Employ a Mix of Screens: Guarding the ball screen cannot become a predictable exercise for Brooklyn. Rejecting the screen, using the screen twice, changing the angle of the screen and slipping the screen are all ways that Toronto can exploit any lethargy on the part of Garnett-Pierce-Blatche-Plumlee when they show on a ball screen. Raptors guards must do their part by keeping the dribble alive and attacking. Earlier in the season, Vasquez uses a Johnson screen twice before rejecting it and firing a pass to Johnson rolling to the hoop. The efficiency of the screen and roll game is determined by how all five offensive players react to the defense, not the initial all screen.


Stop Over-Helping: Every situation does not demand that somebody provide help. As Chuck Daly said, “It’s not the help that gets you in trouble; it’s the recovery.” Brooklyn’s Dribble Drive offense works because they are ballhandlers who can use their speed or size to get to the hoop and proficient shooters who can spread the floor. If the Raptors are helping (then running around to recover) too much, the Nets will have many open three-point shots.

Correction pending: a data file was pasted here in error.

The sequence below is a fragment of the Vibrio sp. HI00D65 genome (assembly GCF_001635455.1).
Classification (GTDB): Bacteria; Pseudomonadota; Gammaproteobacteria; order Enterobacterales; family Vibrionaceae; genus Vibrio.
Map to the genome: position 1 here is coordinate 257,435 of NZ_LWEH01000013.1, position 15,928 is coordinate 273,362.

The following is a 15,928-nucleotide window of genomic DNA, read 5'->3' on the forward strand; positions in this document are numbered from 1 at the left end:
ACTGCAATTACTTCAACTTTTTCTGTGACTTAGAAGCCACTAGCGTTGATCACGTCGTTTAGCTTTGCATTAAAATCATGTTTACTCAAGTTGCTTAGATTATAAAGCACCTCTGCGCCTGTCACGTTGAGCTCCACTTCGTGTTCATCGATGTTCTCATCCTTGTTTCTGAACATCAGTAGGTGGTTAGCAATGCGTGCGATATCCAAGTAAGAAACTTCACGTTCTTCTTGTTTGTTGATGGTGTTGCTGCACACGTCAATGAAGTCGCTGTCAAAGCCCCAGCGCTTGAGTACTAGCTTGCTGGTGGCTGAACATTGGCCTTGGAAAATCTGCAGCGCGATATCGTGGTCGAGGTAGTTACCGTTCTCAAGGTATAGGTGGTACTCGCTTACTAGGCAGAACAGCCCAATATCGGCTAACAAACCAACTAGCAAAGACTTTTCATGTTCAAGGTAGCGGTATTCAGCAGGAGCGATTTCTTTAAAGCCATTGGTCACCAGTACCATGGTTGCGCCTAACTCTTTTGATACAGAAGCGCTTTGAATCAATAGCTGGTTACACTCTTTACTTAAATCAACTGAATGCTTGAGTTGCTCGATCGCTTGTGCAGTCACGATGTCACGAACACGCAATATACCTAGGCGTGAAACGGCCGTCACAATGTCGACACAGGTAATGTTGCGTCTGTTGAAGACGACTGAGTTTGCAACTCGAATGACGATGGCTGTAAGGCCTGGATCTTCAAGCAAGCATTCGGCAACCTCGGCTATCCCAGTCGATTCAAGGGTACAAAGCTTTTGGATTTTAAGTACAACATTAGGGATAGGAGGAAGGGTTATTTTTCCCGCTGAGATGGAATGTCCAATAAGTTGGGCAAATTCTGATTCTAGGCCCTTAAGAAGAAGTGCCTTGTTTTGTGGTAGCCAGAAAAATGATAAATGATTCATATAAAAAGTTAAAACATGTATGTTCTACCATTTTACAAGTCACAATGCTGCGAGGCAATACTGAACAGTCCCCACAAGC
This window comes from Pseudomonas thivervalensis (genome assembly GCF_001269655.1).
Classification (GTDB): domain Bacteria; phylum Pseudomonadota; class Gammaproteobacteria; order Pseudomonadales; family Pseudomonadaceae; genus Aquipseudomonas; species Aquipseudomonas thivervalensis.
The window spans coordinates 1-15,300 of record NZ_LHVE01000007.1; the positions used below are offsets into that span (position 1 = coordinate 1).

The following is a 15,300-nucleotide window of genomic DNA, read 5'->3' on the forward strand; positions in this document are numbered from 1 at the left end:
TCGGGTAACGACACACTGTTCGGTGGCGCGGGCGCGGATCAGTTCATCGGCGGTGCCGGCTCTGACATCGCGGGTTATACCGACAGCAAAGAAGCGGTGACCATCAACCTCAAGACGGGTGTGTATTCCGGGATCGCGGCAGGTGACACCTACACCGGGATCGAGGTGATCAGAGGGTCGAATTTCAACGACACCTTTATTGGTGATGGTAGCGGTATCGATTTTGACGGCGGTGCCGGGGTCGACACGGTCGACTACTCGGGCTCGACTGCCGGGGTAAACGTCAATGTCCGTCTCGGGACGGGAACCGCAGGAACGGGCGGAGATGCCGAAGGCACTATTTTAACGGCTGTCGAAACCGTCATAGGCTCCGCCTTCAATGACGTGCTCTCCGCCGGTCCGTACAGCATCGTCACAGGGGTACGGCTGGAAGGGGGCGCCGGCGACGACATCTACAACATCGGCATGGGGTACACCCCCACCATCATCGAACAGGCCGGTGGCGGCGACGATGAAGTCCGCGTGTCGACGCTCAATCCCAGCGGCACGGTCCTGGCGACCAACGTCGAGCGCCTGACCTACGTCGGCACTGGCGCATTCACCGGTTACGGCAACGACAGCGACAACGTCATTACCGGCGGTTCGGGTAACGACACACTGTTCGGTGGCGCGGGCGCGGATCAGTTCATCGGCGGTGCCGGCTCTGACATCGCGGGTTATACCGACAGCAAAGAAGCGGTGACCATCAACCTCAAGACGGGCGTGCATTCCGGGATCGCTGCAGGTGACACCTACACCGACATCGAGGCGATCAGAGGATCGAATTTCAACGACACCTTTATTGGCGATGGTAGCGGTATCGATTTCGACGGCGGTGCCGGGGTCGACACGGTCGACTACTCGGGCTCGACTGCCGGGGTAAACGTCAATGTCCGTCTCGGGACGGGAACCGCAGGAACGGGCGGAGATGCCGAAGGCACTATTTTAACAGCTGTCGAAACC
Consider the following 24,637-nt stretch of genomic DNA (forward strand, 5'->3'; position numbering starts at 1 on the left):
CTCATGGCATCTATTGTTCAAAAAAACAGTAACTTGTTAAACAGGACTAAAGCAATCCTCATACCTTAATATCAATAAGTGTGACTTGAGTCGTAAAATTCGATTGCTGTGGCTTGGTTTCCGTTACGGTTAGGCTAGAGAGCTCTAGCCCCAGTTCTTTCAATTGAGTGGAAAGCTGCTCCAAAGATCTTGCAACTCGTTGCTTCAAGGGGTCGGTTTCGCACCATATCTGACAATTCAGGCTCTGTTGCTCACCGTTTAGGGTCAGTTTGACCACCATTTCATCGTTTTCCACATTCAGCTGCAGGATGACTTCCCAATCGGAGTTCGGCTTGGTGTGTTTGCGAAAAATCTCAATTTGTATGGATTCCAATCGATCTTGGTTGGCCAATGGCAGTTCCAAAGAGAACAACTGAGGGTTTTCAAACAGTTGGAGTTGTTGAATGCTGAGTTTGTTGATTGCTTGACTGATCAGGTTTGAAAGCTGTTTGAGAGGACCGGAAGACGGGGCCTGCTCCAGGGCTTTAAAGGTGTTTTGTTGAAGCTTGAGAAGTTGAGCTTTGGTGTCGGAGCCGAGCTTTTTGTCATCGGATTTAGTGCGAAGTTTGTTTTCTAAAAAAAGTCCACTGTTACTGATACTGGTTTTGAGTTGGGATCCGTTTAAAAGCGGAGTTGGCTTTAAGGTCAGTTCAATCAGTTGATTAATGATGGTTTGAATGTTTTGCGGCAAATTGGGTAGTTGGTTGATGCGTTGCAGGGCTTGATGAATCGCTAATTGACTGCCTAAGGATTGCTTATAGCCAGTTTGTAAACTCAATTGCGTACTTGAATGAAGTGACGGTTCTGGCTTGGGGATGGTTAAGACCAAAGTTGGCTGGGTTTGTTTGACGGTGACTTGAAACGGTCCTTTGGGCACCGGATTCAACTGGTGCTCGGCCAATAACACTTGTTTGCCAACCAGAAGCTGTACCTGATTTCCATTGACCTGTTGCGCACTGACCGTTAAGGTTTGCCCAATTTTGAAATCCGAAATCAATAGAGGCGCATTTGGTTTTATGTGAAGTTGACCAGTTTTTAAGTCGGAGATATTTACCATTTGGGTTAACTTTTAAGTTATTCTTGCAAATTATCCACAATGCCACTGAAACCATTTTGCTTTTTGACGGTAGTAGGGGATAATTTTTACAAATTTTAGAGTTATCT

Below, Mason Plumlee drives away from the basket and John Salmons steps up to help (?!?). Johnson is now open but DeRozan does not immediately go to him and leaves himself vulnerable for Plumlee to screen him in. One pass later and Johnson buries a three.

Anticipate the Next Play: Help defense does not simply entail playing in the 2.9 spot. Those players away from the ball must be engaged and rotate to the most dangerous player (which is a combination of ability and likelihood to get the ball). Teams should discuss what type of shots they feel comfortable allowing and hopefully the Raptors have decided that Pierce will not be the one who beats them. Slow help and a late rotation meant that nobody was in Pierce’s face when he made this three-point shot in March’s game.

The three that broke Game 1 open was made when Deron Williams and Johnson ran a guard-to-guard screen (something that the Raptors could also do for Lowry and DeRozan) and Patterson plants himself on the elbow. Garnett sets a hammer screen and Patterson cannot close out to Pierce in time.